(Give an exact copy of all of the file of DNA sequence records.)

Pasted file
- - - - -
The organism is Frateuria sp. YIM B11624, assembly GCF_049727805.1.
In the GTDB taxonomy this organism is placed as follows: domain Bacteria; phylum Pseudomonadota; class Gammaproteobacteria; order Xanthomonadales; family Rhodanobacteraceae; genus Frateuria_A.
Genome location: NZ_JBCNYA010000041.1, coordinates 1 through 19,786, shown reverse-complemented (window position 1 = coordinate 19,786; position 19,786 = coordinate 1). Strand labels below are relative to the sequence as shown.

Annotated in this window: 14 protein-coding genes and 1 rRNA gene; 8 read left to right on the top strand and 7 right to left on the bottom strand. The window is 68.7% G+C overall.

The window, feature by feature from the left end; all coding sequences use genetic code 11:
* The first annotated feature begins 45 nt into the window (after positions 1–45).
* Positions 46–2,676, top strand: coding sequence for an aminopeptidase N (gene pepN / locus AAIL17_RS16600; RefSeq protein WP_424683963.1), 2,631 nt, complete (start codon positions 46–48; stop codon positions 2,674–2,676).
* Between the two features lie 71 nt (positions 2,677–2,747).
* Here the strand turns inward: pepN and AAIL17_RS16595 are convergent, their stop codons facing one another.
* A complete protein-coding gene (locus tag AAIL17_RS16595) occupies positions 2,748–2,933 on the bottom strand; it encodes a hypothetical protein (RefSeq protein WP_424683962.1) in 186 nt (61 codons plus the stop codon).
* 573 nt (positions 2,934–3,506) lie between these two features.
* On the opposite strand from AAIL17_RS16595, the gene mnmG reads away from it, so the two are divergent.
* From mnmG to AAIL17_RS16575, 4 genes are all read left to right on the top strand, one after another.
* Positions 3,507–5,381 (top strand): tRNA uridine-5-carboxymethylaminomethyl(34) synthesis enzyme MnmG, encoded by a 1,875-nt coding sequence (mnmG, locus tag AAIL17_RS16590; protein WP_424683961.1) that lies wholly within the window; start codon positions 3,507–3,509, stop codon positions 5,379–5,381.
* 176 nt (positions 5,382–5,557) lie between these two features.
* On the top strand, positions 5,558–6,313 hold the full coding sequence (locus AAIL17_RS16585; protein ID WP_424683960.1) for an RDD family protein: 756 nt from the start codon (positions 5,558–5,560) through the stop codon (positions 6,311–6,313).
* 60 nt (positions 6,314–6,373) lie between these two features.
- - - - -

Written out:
The organism is Frateuria sp. YIM B11624, assembly GCF_049727805.1.
In the GTDB taxonomy this organism is placed as follows: domain Bacteria; phylum Pseudomonadota; class Gammaproteobacteria; order Xanthomonadales; family Rhodanobacteraceae; genus Frateuria_A.
Genome location: NZ_JBCNYA010000041.1, coordinates 1 through 19,786, shown reverse-complemented (window position 1 = coordinate 19,786; position 19,786 = coordinate 1). Strand labels below are relative to the sequence as shown.

Annotated in this window: 14 protein-coding genes and 1 rRNA gene; 8 read left to right on the top strand and 7 right to left on the bottom strand. The window is 68.7% G+C overall.

The window, feature by feature from the left end; all coding sequences use genetic code 11:
* The first annotated feature begins 45 nt into the window (after positions 1–45).
* Positions 46–2,676, top strand: coding sequence for an aminopeptidase N (gene pepN / locus AAIL17_RS16600; RefSeq protein WP_424683963.1), 2,631 nt, complete (start codon positions 46–48; stop codon positions 2,674–2,676).
* Between the two features lie 71 nt (positions 2,677–2,747).
* Here the strand turns inward: pepN and AAIL17_RS16595 are convergent, their stop codons facing one another.
* A complete protein-coding gene (locus tag AAIL17_RS16595) occupies positions 2,748–2,933 on the bottom strand; it encodes a hypothetical protein (RefSeq protein WP_424683962.1) in 186 nt (61 codons plus the stop codon).
* 573 nt (positions 2,934–3,506) lie between these two features.
* On the opposite strand from AAIL17_RS16595, the gene mnmG reads away from it, so the two are divergent.
* From mnmG to AAIL17_RS16575, 4 genes are all read left to right on the top strand, one after another.
* Positions 3,507–5,381 (top strand): tRNA uridine-5-carboxymethylaminomethyl(34) synthesis enzyme MnmG, encoded by a 1,875-nt coding sequence (mnmG, locus tag AAIL17_RS16590; protein WP_424683961.1) that lies wholly within the window; start codon positions 3,507–3,509, stop codon positions 5,379–5,381.
* 176 nt (positions 5,382–5,557) lie between these two features.
* On the top strand, positions 5,558–6,313 hold the full coding sequence (locus AAIL17_RS16585; protein ID WP_424683960.1) for an RDD family protein: 756 nt from the start codon (positions 5,558–5,560) through the stop codon (positions 6,311–6,313).
* 60 nt (positions 6,314–6,373) lie between these two features.